Attacking Begging Fallacies

The first step in attacking a begging fallacy is to try to get your opponent to realize they are begging. In the case of my crying daughter, she might simply say to me: “Dad, the issue isn’t the retreat is it? It’s whether or not my friends that are going on the retreat are a good or bad influence on me? Is that it?”

If I answer “yes” to that question it’s entirely possible we might come to a resolution about whether the retreat is a worthy use of her time.

If, however, the issue is so emotionally laden, like the abortion issue often is, and neither you nor your opponent can be objective about the issue, you may have to just walk away. Christ tells us in each of the Gospels that if someone will not listen to the truth, to leave the home or town, and shake off the dust from your feet (Mt. 10:14). The upside of this tactic is that you might be able to persuade someone else, with whom you will have more credibility than you do with your current, unmovable, opponent.

Recently, an anti-Catholic EWTN viewer of Dr. Ray Guarendi’s DVD and television series What Catholics Really Believe wrote us and let off some steam about his “understanding” of Catholicism, including this:

The reason [the Eucharist] IS only a Memorial is because Christ was sacrificed ONCE for all of mankind’s sin and the real Atoning Sacrifice was TOTALLY SUFFICIENT. Please refrain from ‘re-presenting’ Christ on RCC altars, as it is a total mockery of the ONLY ONE TIME sacrifice for all of mankind’s sins, just as the book of Hebrews explicitly says.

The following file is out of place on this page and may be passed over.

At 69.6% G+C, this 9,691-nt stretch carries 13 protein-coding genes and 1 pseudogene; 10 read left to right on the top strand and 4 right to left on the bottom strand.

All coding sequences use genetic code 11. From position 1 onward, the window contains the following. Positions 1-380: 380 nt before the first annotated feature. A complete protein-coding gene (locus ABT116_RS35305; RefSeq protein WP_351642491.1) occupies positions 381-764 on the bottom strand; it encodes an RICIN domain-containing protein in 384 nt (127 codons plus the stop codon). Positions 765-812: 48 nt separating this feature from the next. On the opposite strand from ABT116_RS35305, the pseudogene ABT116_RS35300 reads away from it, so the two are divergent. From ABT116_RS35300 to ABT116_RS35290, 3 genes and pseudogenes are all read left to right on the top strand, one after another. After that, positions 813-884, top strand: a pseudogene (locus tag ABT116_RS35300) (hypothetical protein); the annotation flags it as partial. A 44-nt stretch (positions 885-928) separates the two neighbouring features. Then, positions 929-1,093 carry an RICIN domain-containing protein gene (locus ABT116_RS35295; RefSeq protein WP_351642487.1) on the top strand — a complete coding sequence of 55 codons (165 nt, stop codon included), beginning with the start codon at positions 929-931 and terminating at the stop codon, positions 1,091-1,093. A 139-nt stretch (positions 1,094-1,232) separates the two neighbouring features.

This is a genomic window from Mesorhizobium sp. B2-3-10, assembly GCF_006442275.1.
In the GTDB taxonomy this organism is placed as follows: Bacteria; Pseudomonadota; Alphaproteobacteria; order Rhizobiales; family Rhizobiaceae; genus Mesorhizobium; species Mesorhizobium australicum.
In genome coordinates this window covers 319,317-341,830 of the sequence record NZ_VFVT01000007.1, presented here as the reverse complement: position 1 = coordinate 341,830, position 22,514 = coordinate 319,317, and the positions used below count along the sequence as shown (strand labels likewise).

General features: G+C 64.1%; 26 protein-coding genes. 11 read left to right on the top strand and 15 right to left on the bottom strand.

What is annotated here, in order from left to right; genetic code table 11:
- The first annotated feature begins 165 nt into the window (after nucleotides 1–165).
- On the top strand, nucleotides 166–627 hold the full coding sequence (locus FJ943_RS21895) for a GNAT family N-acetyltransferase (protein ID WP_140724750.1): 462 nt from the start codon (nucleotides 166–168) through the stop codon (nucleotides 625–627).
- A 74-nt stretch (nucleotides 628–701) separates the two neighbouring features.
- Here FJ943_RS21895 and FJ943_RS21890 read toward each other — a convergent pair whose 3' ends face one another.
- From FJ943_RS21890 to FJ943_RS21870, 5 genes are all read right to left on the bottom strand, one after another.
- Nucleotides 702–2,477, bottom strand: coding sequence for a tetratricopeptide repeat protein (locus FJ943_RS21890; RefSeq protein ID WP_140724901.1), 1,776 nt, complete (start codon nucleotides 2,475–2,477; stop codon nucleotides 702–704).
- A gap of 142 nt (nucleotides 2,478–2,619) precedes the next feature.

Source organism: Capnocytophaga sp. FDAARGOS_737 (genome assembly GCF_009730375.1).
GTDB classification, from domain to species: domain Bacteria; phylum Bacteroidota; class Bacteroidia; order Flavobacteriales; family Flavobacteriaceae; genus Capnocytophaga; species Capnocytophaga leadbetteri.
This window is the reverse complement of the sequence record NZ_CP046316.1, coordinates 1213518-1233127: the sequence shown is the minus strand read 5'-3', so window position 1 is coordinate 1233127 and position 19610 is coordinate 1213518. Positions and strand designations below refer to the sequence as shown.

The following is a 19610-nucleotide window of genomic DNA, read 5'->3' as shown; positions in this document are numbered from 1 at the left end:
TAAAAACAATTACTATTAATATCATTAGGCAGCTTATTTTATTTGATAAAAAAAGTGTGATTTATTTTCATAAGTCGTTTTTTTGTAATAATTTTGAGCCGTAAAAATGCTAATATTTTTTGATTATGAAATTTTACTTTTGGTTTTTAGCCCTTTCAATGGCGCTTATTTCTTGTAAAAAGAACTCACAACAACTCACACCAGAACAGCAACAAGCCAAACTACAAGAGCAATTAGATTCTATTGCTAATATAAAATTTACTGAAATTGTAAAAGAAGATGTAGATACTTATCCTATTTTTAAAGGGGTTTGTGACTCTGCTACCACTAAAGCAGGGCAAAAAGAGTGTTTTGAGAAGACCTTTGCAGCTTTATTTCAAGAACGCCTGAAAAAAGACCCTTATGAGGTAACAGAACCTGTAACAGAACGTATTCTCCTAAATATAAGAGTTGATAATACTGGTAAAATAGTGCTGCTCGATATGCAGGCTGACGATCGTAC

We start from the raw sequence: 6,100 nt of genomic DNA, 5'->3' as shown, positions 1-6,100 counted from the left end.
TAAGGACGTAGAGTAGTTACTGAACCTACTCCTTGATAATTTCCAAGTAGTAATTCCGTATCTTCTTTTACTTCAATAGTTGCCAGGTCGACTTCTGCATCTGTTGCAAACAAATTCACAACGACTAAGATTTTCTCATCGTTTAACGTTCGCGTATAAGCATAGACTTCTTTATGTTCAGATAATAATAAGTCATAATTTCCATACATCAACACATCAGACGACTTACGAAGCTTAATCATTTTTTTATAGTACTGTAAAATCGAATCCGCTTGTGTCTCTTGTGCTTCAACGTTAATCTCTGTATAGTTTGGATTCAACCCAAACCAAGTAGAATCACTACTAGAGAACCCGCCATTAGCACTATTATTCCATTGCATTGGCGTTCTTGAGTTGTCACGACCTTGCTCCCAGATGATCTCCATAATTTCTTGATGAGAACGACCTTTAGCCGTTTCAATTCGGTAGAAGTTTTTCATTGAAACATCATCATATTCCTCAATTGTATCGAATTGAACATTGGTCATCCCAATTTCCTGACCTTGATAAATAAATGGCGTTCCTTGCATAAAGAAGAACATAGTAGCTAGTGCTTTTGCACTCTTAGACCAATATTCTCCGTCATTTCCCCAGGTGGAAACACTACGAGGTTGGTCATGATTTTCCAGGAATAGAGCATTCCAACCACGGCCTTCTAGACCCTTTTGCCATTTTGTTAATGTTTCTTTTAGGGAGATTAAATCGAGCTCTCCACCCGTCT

Obviously, there are several fallacies at work here, including equivocation, difvocation, and begging the issue. I responded with a suggestion that the writer refer to the Catechism of the Catholic Church rather than the book he had cited written by an anti-Catholic. In a second email, after he responded with the same false claims, I carefully and objectively laid out the fallacies that were at work in his statements, pointing to the CCC as a truer representation of Catholic belief.

Usually my attempts at this sort of apologetics bear little fruit, and I have to just walk away, or hang up after 20 minutes of run-on sentences by an angry caller. But in this instance, the writer showed some openness to re-examining the actual teachings of the Church. We’ll see what the future holds.

In any event, as with all fallacious communication, it is important that you first recognize the fallacy for what it is, and then attempt to enlighten your opponent as to why you think a fallacy exists. Unless, of course, it’s a crying daughter or your wife has just bought a new hat to cover the hair she doesn’t think you like. In such cases, all bets are off, and it’s you who needs to do the begging.

God bless.


Stanley D. Williams, Ph.D. is executive producer for SWC Films, an independent film and television production company. He is the author of the motion picture screenplay writing guide, The Moral Premise: Harnessing Virtue and Vice for Box Office Success, as well as owner of media distributor Nineveh's Crossing. He can be reached at sdw@StanWilliams.com.